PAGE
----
IFGH 2012: An Initiative for Training Collaboration between an Irish and Sudanese Multidisciplinary Diabetes Centre

January 27, 2012

Authors: Shadad A.1, Burke H.1, Hurley L.1, Ahmed ME. 2, Dinneen S.1

Author Affiliations:1University Hospital Galway, National University of Ireland Galway, 2Jabir AbuEliz Diabetes Centre, University of Khartoum, Sudan

Option 2– Lessons from the field; project and programme evaluations; and syntheses or analyses

Presented as – Oral Poster

Issues:

This abstract highlights an initiative by an expatriate doctor to strengthen the role of Sudanese Specialist nurses through skills-focused training in Ireland.

Description:

This collaboration began in November 2010 between the Diabetes Day Centre (DDC), University Hospital Galway, Ireland and Jabir AbuEliz Diabetes Centre (JADC) Khartoum, Sudan, the leading multi-disciplinary diabetes centre in Sudan with over 40,000 diabetes patients registered. Two diabetes nurses from JADC joined the DDC for a four-week attachment. The training involved education on a wide range of services available to diabetes patients in Galway. A preset educational curriculum, accompanied by appropriate references, protocols and study material was supplied to both nurses. As well as general outpatient clinics, the visiting nurses had opportunities to attend specialist clinics such as antenatal/pre-pregnancy diabetes clinics and paediatric clinics. They had exposure to innovative services such as structured group education programmes, the retinal screening service, multidisciplinary foot service, cardiovascular prevention programmes, in-patient diabetes services and patient/parent support initiatives.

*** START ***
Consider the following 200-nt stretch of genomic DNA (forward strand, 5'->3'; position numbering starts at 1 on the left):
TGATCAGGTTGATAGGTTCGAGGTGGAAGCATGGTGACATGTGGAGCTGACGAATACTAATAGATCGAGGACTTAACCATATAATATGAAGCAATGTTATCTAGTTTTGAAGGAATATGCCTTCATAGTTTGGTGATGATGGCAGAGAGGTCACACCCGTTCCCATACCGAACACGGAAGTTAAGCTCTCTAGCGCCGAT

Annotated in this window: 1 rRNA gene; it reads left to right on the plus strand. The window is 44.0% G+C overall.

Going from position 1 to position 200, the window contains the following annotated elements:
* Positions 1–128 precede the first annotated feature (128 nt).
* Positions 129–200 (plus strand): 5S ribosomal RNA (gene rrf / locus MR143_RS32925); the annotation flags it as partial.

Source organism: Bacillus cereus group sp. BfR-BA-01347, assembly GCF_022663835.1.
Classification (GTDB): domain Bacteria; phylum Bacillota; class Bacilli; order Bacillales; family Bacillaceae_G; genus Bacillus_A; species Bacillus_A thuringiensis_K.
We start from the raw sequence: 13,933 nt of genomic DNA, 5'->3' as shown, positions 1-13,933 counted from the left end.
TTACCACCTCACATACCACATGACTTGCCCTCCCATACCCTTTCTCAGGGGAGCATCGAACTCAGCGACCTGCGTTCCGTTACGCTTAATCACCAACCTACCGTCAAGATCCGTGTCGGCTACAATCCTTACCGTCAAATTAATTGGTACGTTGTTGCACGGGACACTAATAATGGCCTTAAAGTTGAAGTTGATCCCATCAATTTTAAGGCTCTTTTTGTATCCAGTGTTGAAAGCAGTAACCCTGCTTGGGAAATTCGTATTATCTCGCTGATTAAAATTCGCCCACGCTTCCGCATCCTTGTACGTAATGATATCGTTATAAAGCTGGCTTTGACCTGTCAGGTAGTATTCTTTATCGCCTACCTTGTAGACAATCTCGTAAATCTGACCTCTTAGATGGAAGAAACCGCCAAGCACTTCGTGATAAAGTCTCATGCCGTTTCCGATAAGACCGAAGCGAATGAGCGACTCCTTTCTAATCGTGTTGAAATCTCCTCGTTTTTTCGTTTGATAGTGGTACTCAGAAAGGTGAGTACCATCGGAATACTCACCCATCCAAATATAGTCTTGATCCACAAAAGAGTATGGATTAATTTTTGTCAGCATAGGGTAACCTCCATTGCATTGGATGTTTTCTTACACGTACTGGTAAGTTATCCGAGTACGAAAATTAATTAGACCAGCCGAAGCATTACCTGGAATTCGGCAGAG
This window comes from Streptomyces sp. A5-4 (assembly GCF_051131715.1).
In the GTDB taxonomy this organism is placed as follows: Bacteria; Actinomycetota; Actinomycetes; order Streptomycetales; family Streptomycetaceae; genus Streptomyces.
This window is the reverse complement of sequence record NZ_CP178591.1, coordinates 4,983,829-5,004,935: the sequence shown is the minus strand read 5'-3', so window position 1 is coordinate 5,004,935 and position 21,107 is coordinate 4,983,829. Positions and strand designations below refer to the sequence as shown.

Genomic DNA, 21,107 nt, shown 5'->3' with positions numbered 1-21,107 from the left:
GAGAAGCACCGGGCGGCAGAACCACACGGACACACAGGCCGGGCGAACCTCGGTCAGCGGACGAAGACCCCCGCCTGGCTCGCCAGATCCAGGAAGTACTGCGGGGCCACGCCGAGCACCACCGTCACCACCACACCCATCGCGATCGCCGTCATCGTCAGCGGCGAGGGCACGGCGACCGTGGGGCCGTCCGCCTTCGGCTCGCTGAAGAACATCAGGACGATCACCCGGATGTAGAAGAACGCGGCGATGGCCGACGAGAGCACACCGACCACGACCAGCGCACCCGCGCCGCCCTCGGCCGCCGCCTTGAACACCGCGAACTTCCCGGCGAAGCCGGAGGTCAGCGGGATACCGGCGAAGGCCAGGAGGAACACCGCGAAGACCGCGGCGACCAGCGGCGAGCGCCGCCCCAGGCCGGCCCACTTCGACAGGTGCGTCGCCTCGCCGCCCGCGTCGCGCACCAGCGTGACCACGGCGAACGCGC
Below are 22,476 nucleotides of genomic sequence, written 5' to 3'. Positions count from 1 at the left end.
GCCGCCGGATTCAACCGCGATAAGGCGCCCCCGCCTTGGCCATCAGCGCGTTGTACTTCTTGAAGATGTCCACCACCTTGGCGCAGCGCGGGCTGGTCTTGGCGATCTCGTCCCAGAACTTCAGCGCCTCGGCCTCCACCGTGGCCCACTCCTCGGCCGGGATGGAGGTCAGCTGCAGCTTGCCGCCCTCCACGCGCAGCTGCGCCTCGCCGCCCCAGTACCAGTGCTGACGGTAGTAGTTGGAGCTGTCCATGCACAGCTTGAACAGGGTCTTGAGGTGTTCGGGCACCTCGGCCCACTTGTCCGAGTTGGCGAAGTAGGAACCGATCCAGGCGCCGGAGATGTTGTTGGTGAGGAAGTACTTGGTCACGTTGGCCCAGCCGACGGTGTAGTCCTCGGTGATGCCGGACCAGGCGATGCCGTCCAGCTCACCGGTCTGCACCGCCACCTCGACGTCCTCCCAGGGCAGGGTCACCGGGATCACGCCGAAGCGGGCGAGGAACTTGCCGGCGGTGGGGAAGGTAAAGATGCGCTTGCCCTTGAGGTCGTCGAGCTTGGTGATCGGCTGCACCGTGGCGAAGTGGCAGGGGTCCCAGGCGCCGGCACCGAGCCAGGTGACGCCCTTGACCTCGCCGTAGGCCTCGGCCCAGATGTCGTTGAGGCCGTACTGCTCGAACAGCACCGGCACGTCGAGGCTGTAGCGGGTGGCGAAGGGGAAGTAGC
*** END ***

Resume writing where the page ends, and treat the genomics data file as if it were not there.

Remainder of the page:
Lessons learned:

The feedback from both nurses has been very positive, both in terms of learning and the applicability of concepts such as multi-disciplinary case discussion, diabetes patient education programs and computer-based patient databases. Following this attachment the two nurses have been able to advise on the implementation of best practice guidelines for patients with diabetes attending their centre in Sudan. They continue to examine ways to reduce the high incidence of diabetes-related foot amputation and other complications of diabetes.

Next steps:

To expand the initiative to include other areas of patient care such as stroke service, oncology and maternity and to organise visits for resource individuals to Sudan to provide a larger capacity built short-term skills-focused training courses. A systematic collaboration between specialized centres in North and South will facilitate sustainability and enhance the impact.

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